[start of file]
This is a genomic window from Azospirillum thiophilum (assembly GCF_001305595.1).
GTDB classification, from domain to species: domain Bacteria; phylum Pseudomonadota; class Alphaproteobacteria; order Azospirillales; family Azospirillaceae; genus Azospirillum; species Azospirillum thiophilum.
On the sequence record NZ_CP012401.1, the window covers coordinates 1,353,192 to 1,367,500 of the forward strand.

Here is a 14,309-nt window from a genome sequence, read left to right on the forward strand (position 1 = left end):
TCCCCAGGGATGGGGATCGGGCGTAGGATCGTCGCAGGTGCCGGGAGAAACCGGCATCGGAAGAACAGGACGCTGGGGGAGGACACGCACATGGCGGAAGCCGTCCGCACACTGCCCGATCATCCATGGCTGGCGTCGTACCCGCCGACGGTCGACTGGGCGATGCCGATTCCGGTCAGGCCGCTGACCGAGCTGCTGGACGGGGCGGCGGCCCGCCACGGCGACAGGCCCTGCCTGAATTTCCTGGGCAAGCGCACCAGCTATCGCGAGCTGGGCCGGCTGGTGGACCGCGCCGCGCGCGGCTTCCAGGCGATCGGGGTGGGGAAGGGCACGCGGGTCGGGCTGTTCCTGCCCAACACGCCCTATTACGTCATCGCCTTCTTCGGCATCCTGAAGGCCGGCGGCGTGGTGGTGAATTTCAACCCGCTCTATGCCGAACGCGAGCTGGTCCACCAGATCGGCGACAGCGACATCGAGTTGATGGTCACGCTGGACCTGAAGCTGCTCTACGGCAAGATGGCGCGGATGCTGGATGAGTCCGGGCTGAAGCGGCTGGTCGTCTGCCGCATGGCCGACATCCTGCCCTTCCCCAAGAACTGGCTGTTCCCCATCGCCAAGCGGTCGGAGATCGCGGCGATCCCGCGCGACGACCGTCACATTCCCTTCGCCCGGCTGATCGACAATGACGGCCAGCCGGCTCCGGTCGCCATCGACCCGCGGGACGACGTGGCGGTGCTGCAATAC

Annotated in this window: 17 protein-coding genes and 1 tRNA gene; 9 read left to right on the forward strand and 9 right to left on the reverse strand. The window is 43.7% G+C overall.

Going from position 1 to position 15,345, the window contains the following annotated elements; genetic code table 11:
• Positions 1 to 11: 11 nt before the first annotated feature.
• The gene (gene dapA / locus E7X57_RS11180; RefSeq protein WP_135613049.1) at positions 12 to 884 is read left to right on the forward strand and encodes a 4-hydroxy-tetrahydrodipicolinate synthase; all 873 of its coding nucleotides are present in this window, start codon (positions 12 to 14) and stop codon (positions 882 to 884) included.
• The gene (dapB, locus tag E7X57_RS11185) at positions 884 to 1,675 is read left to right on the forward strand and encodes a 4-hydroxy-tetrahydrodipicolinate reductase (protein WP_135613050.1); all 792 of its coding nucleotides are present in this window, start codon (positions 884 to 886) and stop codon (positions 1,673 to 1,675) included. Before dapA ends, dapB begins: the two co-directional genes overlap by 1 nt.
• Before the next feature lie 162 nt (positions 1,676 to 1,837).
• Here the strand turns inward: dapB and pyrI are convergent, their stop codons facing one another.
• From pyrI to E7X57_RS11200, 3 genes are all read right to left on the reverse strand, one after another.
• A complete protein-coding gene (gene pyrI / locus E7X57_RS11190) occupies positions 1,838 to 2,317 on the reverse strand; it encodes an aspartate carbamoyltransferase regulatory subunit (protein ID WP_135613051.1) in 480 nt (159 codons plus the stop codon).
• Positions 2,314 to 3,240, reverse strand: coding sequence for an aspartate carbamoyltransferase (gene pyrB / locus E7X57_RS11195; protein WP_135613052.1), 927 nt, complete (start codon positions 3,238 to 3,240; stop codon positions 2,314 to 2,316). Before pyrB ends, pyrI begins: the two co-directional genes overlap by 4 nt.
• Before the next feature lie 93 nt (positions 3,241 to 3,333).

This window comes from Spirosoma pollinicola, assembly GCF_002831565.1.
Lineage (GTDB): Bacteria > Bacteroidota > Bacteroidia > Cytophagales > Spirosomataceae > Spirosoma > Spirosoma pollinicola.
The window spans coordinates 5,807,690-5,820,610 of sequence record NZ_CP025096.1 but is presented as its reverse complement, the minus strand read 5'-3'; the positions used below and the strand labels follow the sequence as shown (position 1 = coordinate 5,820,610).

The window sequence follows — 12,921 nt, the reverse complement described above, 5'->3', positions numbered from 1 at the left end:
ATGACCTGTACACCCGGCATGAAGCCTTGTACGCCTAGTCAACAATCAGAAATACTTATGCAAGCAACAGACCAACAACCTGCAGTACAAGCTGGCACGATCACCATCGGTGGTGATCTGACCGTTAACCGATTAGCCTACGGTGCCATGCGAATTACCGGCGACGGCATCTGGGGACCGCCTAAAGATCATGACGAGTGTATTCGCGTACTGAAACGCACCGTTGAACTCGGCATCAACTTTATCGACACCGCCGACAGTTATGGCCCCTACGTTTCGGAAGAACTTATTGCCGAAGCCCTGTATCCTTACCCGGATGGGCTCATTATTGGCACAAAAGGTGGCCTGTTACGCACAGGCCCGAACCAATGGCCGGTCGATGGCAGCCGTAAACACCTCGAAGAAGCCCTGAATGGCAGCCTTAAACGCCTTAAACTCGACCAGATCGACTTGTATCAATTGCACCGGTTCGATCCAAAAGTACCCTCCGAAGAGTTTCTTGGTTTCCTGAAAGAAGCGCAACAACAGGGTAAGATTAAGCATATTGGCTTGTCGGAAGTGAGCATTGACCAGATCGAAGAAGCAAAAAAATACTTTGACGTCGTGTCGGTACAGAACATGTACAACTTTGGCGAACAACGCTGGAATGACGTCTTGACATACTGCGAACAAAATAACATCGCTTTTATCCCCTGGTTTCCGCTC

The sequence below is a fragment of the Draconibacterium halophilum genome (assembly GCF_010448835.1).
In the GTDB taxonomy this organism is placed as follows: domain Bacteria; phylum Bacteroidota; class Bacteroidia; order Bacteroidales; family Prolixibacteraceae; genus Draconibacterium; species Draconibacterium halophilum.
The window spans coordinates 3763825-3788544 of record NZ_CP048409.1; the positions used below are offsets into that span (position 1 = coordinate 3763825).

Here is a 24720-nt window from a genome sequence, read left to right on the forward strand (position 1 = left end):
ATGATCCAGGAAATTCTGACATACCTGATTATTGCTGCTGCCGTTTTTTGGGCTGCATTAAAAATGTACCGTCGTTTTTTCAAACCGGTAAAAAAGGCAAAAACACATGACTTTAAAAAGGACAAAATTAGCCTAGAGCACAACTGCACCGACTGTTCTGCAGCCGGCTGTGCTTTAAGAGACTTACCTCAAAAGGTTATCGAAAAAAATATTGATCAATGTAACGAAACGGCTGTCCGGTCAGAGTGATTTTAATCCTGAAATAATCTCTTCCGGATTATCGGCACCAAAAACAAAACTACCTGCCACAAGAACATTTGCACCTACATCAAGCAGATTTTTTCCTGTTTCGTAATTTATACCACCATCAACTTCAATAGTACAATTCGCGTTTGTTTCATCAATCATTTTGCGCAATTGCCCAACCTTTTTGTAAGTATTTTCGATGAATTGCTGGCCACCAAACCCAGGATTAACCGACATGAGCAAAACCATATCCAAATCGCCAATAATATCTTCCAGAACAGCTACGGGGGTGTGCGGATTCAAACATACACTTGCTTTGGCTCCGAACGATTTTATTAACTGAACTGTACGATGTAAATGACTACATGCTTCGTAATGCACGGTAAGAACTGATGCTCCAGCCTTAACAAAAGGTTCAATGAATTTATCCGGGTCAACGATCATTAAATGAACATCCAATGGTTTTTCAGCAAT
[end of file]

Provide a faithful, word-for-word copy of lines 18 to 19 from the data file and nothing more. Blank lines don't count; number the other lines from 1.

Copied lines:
Lineage (GTDB): Bacteria > Bacteroidota > Bacteroidia > Cytophagales > Spirosomataceae > Spirosoma > Spirosoma pollinicola.
The window spans coordinates 5,807,690-5,820,610 of sequence record NZ_CP025096.1 but is presented as its reverse complement, the minus strand read 5'-3'; the positions used below and the strand labels follow the sequence as shown (position 1 = coordinate 5,820,610).